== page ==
It is made clear that those subject to these new requirements might choose either to undertake their own PRA as a separate exercise or, as no doubt will be the case with the great majority of law firms, as part of the “practice wide risk assessment (PWRA)” that all firms subject to the MLR 2017 are required to do by r.18 of these regulations. For this reason we have therefore amended our template AML risk assessment form to extend it to these new PRA risks and you might like to renew your firm’s risk assessment exercise and then consider if there are any new comments that you might like to make to your own AML manual in relation to these new developments. This template is available to all registered users of the Infolegal InfoHub.

We will also shortly update our template AML manuals to accommodate the changes – again a resource available to our registered InfoHub users.

Beneficial Interests

As we reported last year HM Treasury advised that the LSAG Guidance Note 2021 should be amended to increase the evidence required of all issues relating to the beneficial ownership of companies and trusts. These requirements have now been addressed in the further amendments that have been made to r.30A of the MLR 2017 which already required firms to report any anomalies uncovered when taking instructions, and as matters progress as well, in relation to the beneficial owners or “persons of significant control” as they are termed at Companies House in their PSC register. This reporting duty is stated to be subject to legal professional privilege but the SRA have stated in the past that this is unlikely to affect this reporting duty. Such reports will need to be made via the online reporting tool on the Companies House website or, in the case of trusts, to HMRC.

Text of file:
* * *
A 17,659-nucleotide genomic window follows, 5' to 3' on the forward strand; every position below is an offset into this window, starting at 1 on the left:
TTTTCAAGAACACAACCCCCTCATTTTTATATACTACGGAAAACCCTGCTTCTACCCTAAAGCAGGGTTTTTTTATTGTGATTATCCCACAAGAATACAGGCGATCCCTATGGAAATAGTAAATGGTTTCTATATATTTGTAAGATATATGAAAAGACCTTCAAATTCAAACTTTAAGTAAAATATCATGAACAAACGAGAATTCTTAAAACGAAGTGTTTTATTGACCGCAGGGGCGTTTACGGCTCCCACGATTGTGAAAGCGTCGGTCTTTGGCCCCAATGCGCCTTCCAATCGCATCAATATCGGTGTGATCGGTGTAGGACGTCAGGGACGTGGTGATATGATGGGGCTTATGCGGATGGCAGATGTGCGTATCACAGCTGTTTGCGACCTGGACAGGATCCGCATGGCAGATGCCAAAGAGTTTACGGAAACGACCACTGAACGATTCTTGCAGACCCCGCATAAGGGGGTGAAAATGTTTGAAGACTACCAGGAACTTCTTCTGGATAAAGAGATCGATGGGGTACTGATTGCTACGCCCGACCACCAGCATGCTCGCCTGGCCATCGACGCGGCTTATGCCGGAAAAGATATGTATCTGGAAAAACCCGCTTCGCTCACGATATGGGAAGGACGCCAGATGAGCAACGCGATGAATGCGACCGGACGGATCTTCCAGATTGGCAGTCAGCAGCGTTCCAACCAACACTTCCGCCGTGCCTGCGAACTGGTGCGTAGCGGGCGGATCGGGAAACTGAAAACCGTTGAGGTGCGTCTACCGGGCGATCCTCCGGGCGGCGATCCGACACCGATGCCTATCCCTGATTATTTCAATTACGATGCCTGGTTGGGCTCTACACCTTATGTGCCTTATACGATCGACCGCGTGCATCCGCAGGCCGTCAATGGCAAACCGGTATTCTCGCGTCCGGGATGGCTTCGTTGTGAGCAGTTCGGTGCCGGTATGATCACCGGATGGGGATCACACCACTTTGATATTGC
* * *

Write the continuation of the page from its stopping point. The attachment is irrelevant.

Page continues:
This duty is now limited to “material” discrepancies, and so minor errors in relation to the spelling of names will no longer be subject to the requirement for example, but is now stated to apply to any other discrepancy that “by its nature and having regard to the circumstances, may reasonably be regarded as being linked to money laundering or terrorist financing or intended to conceal details of the business of the customer”.

More significantly, firms are now required to print off an excerpt of the PSC register or establish that there is no such entry at the time of taking the client’s instructions. These requirements will prove to be most problematic when those concerned are part of an overseas entity and there is then the need to update the ownership details where an overseas entity is registering ownership of a UK property. On this issue Dominic Sedghi – Head of Knowledge at MacFarlanes – stated at the Risk and Compliance conference that doing so is a “serious undertaking”, with risks of errors including criminal prosecution in some cases. Little wonder, therefore, that so many firms continue to decline any such instructions.

Amendments to the Legal Sector Affinity Group AML Guidance Note

  1. Advisory Note

Another aspect of the changes announced this week has been the addition of several new items to the LSAG Guidance Note, now redated to 2023, but still in the main the same as when introduced in January 2021. To supplement these changes there is also a helpful set of advisory notes with comments on what might be regarded as a number of emerging risks.